Wednesday, June 29, 2016

Cookbook Countdown: Basque Potatoes

For my last official dish from Time-Life Foods of the World's American Cooking: The Northwest volume, there were Basque Potatoes (p77) for dinner. Yes, potatoes and lardons again. I made more or less a whole recipe, which should serve four, and the two of us ate it all, followed by a big salad. Probably it would have served three, but four would be a bit skimpy, I think.

The potatoes are cooked until almost done, then drained and sliced. Meanwhile, the bacon gets cooked and crumbled. The recipe asks for 6 slices of bacon. A 100g package of bacon-like stuff here usually has 8 slices, albeit quite thin. I used a 100g package of lardons instead. You're supposed to pour off all but 4 tablespoons of bacon fat. But I didn't even have 1 tablespoon left. (When we first moved to Europe, I was shocked to find recipes that called for cooking bacon slices in butter. You need to do this because bacon and lardons simply don't have as much fat here as they do in the US.) I added a bit of olive oil to make up some of the difference. Some finely chopped onions are sautéed, then the potato slices are added and stirred in carefully. This mixture is topped with four eggs that were beaten with salt and pepper; then the bacon/lardon are sprinkled on top.

After the bottom has browned, you should be able to turn the potatoes out onto a dish and turn them over back into the pan. I found I didn't add enough olive oil for this to work well, so I just turned them as best I could in the pan. The potato-egg mixture is covered for the last bit of cooking. (I took this picture just before they were done. The next time I removed the lid the eggs had puffed up and it was quite impressive to see. But my camera was already put up and it was time to eat.)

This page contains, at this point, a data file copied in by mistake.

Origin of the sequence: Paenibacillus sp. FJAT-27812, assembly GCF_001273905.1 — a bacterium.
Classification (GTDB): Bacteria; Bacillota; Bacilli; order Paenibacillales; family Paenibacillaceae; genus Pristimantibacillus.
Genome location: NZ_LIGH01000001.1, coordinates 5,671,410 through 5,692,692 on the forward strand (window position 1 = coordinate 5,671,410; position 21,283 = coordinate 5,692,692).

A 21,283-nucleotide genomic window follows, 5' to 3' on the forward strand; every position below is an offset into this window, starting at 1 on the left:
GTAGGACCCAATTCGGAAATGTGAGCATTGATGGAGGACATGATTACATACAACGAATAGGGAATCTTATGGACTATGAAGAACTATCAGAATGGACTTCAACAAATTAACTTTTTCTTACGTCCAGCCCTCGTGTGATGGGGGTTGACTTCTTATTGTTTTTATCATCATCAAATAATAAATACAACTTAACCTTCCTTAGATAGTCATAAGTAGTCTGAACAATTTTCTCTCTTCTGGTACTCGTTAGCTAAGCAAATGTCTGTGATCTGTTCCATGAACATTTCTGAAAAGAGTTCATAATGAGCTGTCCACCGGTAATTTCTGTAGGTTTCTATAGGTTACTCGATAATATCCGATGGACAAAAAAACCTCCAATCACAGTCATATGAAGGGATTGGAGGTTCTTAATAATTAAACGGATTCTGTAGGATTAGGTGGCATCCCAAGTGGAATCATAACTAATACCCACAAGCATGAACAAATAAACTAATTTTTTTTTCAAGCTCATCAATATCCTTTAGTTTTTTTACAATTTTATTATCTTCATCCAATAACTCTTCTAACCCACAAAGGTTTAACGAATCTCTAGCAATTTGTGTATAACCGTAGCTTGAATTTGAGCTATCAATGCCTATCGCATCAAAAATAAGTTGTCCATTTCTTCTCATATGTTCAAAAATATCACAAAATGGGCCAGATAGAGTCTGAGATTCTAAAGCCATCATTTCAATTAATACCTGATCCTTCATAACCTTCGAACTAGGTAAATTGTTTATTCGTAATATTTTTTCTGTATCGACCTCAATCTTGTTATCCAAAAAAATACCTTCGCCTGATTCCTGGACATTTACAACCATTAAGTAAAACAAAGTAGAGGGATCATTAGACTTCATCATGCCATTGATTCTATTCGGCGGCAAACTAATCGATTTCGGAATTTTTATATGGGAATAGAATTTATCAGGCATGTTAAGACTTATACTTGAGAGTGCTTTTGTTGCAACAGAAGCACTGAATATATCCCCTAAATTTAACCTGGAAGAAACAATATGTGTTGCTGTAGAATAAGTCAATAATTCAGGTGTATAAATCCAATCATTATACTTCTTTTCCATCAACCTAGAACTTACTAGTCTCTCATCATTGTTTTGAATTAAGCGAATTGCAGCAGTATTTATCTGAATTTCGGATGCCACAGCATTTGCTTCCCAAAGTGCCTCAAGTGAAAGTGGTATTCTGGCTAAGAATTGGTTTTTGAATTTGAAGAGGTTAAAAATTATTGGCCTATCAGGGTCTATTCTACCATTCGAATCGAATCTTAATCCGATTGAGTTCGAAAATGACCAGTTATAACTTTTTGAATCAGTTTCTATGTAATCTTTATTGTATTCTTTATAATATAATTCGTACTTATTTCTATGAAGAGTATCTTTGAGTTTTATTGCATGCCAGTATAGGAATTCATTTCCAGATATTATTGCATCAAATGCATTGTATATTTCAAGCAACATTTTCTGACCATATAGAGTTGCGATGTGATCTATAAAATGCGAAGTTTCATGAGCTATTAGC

This dish is very much like a Spanish tortilla or Italian frittata. It's very satisfying food and can easily be varied with odd bits of veggies and whatever spices are appealing at the moment.

It seems to me that the Northwest volume is more typical of American food as I knew it in the 50s, 60s, and 70s than the others I've tried so far. (Only the southern cooking volume remains now of the American Cooking ones.)

Stop by Cookbook Countdown to see what other folks are making from their June cookbook. You could even join in if you want!

1 comment:

  1. Sometimes I've got to add some oil to the bacon too when frying them, as there's really not much oil from the bacon at all. This dish looks delicious! Potatoes are always so good with bacon, eggs and onions. A big slice would be great as a sandwich between breads! Thanks for sharing the lovely recipes this month!